EU’s new rental car rules could be signpost for US

If you rent a car in Europe this summer, you might notice a few changes. Pay attention to them. They could be coming to America soon.

Rental prices now include every mandatory fee. Optional extras and insurance are more clearly explained in plain language. There’s also a new, more streamlined pre-rental vehicle inspection process, to prevent erroneous damage claims.

These upgrades are part of a voluntary agreement between the European Union and five car rental companies operating in the 28-nation bloc, and the possible precursor to more formal, Europe-wide regulation of rental cars. And while that may not affect you unless you’re headed to Europe, it could set off a wave of car rental industry regulation that could soon reach our shores.

“Once the regulators are let loose, anything can happen,” says Charles Abelsohn, an attorney who has been watching Europe’s journey toward car rental regulation. “And it usually does.”

What’s behind the changes, and what do they mean? Last year, European regulators received about 2,000 complaints about rental cars through its European Consumer Centres, which help consumers when they travel or buy cross-border. That’s about twice as many as they got in 2010, leading the European Commission and national consumer authorities to approach the five leading car rental agencies for a fix.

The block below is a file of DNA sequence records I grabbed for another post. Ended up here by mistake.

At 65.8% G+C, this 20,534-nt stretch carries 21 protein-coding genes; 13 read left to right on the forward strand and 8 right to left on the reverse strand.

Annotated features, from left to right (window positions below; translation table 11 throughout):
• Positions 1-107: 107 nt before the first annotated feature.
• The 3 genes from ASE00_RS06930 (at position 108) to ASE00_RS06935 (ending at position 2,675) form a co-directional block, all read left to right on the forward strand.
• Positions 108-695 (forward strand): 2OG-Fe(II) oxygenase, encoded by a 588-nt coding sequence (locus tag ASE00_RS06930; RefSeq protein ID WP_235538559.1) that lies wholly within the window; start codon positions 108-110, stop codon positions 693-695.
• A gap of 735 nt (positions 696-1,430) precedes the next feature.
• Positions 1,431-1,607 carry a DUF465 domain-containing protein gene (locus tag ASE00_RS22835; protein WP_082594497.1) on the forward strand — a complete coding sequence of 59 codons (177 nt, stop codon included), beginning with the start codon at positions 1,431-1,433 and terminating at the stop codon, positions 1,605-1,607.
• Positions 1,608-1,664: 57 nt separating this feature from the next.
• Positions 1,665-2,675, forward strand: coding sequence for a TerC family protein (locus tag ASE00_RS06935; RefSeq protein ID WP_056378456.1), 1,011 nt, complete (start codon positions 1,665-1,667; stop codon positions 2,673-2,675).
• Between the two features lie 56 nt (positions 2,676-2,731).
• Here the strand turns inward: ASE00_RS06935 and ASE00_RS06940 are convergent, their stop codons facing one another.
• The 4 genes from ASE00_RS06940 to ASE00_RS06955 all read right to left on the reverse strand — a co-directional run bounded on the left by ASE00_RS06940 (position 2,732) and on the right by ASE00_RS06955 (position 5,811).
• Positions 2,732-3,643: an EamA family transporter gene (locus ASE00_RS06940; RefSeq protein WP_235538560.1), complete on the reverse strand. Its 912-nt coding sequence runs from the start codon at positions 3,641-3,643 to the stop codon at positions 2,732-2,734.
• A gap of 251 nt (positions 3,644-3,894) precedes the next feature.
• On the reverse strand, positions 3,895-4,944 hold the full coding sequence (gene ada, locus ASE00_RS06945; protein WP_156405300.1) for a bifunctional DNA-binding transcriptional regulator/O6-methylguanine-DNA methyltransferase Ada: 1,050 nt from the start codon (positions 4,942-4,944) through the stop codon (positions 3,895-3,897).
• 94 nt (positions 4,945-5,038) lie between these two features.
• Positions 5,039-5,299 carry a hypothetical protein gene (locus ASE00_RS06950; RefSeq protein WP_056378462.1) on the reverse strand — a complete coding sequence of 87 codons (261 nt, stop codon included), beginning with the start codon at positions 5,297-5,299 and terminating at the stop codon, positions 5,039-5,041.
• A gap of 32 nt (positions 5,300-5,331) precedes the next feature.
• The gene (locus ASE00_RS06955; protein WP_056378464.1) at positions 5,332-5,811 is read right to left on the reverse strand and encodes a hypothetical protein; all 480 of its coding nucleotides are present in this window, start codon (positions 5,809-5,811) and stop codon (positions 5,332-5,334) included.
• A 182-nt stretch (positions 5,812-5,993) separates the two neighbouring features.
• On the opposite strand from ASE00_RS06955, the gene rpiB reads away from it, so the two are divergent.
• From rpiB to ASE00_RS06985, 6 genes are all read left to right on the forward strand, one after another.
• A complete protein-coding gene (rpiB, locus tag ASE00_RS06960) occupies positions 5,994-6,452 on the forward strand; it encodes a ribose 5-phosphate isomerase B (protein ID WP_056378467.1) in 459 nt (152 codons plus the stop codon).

The result were voluntary measures undertaken by Avis, Europcar, Enterprise, Hertz and Sixt. Car rental companies also agreed to revise their processes for damage claims. They’ve added what the EU calls a “clear procedure” for vehicle inspection, under which customers will receive reasons and evidence of any damage, before the payment is taken. The companies also gave their assurance that the damage claims process would be fair, with a procedure to challenge any damage before paying for it.

Related story:   What to drive this summer

“Any time car rental companies can get together with regulators and agree upon guidelines that govern the entire industry — as opposed to a patchwork of individual rules, company by company — that’s a win for the consumer,” says Chris Brown, the executive editor of Auto Rental News, a trade publication.

But it’s not a complete win. For starters, the agreement covers only a handful of car rental companies. Brown says in order for it to really work, it will need to extend to third-party sites that sell rental cars, such as travel agents. Unless they, too, quote an all-inclusive rate and disclose insurance and optional amenities, the voluntary agreement might be flawed.

Question is: Do we need something like this here? Ask consumers like Ellen Panther, who rented a car for a ski trip with her friends in Vail, Colo., and the answer is yes. She found an inexpensive rental car for $196 a week through Budget.com.

“When I arrived to the rental car counter, a sales representative immediately began trying to upsell me by convincing me that it is in the interest of my safety to rent an all-wheel-drive vehicle, not mentioning that it would cost me more,” says Panther, a communications consultant from Chicago. “When I agreed to her recommendation on that and purchased insurance for the week, my total came to over $600.”

Panther refused, asking for her original reservation. Once taxes and fees were added, the a week in a smaller Kia Soul still cost a little over $500.